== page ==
Step 5 - After straining, you should be left with about 3 ½ - 4 cups of this beautiful orange-hued stock!
Season with salt and black pepper, then cool to room temperature and use as desired.
- Citrusy: Add a few lemon or orange peels to the liquid when simmering.
- Tomato: For a deeper stock, add 2 tablespoons of tomato paste after toasting the shells. Once the paste has caramelized nicely, add the liquids.
- Spiced Up: If I'm looking for a super jazzed up stock, I might stir in some smoky paprika, coriander seeds, or dried oregano.
Homemade seafood stock lasts 3 - 4 days in the fridge in an airtight container. For longer term storage, freeze in an airtight ziploc freezer bag for up to 2 months.
Looking for more individual portions? Freeze the stock in an ice cube tray. Once frozen, pop out the cubes and store in an airtight ziploc bag.
Crab stock has a subtle sweetness and a slightly more intense "crab" flavor. Shrimp stock is milder, but still has a nice shrimpy flavor and savory taste.
You can omit the vegetables and simply simmer the shells with water and clam juice for a lighter stock!
You can pre-roast the vegetables before simmering them in the liquid for a deeper flavored stock!
You can also simmer the stock for the full 30 minutes - keep in mind that you don't want to simmer it for too long, as it can get bitter or fishy.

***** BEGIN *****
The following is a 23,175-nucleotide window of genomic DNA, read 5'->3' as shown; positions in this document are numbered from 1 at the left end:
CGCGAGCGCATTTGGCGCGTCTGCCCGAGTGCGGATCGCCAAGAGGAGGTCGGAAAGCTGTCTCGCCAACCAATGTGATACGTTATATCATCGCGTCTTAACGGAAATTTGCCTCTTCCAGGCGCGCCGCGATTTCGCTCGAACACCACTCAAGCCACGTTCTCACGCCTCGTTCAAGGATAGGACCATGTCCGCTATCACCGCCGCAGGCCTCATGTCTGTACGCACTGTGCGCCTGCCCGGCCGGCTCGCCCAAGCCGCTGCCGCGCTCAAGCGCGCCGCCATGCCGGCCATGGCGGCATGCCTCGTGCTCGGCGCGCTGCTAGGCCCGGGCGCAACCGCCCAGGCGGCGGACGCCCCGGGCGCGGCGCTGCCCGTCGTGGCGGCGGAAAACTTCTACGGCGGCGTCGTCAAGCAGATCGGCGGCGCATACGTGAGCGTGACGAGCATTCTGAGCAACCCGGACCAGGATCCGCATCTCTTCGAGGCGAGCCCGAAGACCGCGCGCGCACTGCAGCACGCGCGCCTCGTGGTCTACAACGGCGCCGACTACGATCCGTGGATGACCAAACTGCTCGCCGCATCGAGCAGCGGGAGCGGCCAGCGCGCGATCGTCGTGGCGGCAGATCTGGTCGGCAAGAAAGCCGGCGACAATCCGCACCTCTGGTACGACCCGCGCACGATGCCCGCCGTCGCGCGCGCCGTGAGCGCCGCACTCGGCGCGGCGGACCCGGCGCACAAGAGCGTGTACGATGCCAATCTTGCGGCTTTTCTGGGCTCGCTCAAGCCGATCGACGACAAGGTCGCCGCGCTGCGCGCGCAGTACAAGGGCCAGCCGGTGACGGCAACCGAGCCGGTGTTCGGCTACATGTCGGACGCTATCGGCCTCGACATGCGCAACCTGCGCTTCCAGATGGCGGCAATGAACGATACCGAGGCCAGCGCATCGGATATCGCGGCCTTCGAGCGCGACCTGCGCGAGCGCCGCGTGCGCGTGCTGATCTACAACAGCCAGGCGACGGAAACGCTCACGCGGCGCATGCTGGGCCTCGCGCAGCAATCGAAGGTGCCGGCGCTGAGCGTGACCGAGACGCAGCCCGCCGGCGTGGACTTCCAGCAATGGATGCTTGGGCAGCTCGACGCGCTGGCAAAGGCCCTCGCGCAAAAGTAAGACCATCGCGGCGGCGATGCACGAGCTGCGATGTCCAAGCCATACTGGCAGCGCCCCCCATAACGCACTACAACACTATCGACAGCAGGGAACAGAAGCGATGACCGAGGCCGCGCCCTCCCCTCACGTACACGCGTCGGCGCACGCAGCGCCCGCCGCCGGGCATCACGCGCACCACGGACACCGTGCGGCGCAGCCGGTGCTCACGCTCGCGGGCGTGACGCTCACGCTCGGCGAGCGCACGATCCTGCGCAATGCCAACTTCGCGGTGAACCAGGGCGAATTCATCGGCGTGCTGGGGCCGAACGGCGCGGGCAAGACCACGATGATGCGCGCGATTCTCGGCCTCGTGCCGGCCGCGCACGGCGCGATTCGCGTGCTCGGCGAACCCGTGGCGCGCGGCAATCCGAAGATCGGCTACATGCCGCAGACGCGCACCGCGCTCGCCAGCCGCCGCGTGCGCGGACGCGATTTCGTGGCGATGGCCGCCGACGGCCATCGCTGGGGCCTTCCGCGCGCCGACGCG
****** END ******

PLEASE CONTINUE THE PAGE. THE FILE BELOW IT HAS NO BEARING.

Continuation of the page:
This totally depends on what you plan to use the stock for. If you're going to add it directly to a stew or soup, I like adding a bit of seasoning.
If you're not quite sure what you're going to use it for, I recommend keeping it unseasoned!
Yep, you can! Keep in mind, the simmering time will increase, but it will likely not double. I haven't tested this myself, so I don't have exact times for larger proportions.
For even more cozy recipes, be sure to subscribe to my newsletter.Happy eating! Love, Karishma
Homemade Seafood Stock
- Fine mesh sieve or strainer, for straining the stock
- 8 ounces crab shells or shrimp shells**, or fish bones or lobster shells | see notes section for more details
- 1 small onion
- 1 small carrot
- 1 small fennel bulb, or the stalks from a fennel bulb
- 4 cloves garlic
- 1 tablespoon extra-virgin olive oil
- ¼ teaspoon whole black peppercorns
- 1 bay leaf
- ½ cup dry white wine, optional
- ½ cup fresh dill, or fresh flat-leaf parsley | stems included